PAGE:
Take a look through your program guide and there is probably at least one channel you've never watched/heard of. You're not alone.
I was excited to find out new programs were coming to Investigation Discovery and when I shared the news with some other TV Squadders, people said, "Huh? That's a channel?" Yes it is and I love it.
Did you know there's a whole channel just for babies? Of course. Check out the rest of the channels that we weren't too familiar with.
Now the networks are squeezing every buck that they can out of TV actors by a new process called "test deals."
Basically, the networks are getting their actors to agree to residual payments and checks before they even audition for a pilot or a new series. So now they have no leverage to negotiate a fair price. This is a great idea ... if the people getting paid were Goldman-Sachs employees. Somebody get Nathan Ford on the line!
THR puts 'Community' in the safe category, giving it a 90% chance of renewal. It also put 'Chuck' in the 90% category.
Joe Adalian wrote about bubble shows on The Wrap, and he has 'Chuck' slam-dunking another renewal out of NBC. The surprises on his list was a death blow for 'Gary Unmarried' and 'Rules of Engagement.'
Really? That's not a certainty considering that 'Rules' hasn't even aired yet. It did well in the ratings last spring, enough to be a midseason renewal. And 'Gary' has performed on par with 'The New Adventures of Old Christine,' which has a good shot at being renewed.
It's all part of the Entertainment Industry Foundation's "iParticipate" campaign. Variety reports that more than 60 of this week's primetime and daytime shows have agreed to work volunteerism into this week's plots, either via casual references or central storylines.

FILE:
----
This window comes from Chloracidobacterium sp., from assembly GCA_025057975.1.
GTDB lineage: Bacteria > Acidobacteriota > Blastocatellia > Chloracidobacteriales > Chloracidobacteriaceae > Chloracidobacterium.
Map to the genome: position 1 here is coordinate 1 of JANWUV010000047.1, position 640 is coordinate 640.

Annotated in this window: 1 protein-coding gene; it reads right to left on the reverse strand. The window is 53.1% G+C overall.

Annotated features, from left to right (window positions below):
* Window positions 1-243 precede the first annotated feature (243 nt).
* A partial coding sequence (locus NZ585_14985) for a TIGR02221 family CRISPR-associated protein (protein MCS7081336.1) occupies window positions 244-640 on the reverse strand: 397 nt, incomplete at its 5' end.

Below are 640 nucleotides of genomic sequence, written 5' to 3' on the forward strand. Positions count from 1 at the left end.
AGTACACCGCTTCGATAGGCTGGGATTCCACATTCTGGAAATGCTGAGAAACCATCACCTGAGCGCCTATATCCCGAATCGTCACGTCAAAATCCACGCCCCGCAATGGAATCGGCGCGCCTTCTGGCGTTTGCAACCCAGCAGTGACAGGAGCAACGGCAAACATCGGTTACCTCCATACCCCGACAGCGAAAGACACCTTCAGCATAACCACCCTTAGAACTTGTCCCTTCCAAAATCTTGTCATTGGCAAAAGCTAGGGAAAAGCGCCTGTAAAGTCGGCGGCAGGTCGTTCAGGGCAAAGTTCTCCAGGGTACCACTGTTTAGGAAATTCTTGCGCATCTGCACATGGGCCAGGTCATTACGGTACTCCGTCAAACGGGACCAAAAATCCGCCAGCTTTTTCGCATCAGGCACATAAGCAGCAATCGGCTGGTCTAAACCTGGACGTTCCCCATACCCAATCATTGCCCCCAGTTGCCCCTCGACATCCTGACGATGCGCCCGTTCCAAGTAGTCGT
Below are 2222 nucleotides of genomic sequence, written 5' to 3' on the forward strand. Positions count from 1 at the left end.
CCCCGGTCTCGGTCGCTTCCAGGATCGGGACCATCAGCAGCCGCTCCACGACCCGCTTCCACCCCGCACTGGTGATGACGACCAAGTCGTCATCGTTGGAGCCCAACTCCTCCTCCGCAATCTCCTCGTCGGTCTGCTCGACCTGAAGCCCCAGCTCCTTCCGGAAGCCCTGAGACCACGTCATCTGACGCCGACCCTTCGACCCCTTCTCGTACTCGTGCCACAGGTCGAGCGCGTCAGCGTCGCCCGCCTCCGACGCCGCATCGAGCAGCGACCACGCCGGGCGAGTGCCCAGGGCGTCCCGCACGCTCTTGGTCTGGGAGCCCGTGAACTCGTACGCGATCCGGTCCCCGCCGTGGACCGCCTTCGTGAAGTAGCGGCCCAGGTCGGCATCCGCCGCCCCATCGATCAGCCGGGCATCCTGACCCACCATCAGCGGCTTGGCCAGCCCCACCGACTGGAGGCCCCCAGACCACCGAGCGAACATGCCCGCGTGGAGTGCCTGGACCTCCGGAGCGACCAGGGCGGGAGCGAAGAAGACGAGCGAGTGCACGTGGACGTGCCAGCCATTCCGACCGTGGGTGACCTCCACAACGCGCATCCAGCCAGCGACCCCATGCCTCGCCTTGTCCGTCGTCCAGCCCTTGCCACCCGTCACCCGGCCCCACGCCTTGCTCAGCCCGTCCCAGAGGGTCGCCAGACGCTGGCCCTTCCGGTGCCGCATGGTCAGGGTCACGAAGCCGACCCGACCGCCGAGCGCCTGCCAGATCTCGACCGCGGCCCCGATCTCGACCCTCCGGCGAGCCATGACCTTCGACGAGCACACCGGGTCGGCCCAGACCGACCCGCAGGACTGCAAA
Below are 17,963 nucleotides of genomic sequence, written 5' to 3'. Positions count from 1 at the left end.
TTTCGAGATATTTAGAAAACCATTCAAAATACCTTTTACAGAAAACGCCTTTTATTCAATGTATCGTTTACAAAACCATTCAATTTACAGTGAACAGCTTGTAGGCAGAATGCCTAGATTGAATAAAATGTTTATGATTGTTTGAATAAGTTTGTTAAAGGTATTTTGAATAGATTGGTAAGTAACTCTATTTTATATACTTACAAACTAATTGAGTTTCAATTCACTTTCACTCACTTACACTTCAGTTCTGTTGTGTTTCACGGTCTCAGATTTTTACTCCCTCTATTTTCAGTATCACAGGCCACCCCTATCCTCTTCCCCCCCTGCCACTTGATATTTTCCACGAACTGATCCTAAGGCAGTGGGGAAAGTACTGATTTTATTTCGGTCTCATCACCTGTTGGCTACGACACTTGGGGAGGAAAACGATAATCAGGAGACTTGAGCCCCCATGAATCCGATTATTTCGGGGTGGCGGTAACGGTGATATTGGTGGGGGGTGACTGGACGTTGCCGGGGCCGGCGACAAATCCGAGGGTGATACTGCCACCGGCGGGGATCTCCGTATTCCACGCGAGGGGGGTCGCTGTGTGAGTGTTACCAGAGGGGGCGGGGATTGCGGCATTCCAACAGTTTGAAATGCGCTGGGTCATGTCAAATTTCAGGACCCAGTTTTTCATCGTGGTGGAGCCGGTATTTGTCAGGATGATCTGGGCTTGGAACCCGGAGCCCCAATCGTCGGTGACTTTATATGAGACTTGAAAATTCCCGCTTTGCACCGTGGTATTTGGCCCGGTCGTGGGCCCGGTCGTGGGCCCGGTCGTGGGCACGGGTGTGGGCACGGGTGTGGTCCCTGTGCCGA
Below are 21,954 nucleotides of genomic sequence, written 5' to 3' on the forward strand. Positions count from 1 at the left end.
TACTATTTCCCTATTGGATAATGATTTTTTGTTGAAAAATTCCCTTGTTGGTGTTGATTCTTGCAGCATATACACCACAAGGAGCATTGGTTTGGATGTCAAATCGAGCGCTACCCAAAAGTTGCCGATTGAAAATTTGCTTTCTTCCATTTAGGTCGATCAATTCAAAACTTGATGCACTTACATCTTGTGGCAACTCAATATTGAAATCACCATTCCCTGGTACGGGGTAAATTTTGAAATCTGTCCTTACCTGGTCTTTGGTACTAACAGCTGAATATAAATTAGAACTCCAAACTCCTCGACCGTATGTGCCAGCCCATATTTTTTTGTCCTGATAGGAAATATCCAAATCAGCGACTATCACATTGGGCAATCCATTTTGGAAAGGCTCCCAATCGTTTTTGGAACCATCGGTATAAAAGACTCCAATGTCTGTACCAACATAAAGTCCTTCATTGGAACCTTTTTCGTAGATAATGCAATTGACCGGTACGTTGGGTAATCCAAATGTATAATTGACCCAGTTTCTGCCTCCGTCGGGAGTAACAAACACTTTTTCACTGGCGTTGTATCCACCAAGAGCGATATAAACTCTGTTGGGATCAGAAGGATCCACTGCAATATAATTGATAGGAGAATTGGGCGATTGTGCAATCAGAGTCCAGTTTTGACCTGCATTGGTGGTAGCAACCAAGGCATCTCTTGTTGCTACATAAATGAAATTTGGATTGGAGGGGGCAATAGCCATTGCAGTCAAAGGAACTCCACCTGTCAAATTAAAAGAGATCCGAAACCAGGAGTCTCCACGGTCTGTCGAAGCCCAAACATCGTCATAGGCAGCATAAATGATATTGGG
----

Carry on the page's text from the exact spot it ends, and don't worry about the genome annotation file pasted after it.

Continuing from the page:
Just a couple weeks into the fall television season, the prognosis is not looking good for NBC. To wit:
• The 'Jay Leno Show' experiment at 10PM is flailing. The premiere attracted 18 million viewers; now it averages in the 5-6 million range. And its getting trashed by the critics, like Nancy Franklin of the New Yorker, who scathingly writes, "The forensic evidence so far indicates that a kind of death is taking place before our eyes; the only question is whether what we're witnessing is an accident or a crime scene.
• The once-beloved 'Heroes' started season 4 with its weakest premiere numbers yet, falling an astonishing 46 percent from last year's opener. Consider that season 2's premiere netted 17 million viewers. NBC would kill for just half that these days.
The White House has another address scheduled for Tuesday, and the networks are raising holy hell over having to shift their schedules to make room for him.
Tuesday is a prime choice cut for the four major networks (five if you count the CW) and shows like American Idol, Bones and The Biggest Loser are having to play musical chairs because of his address.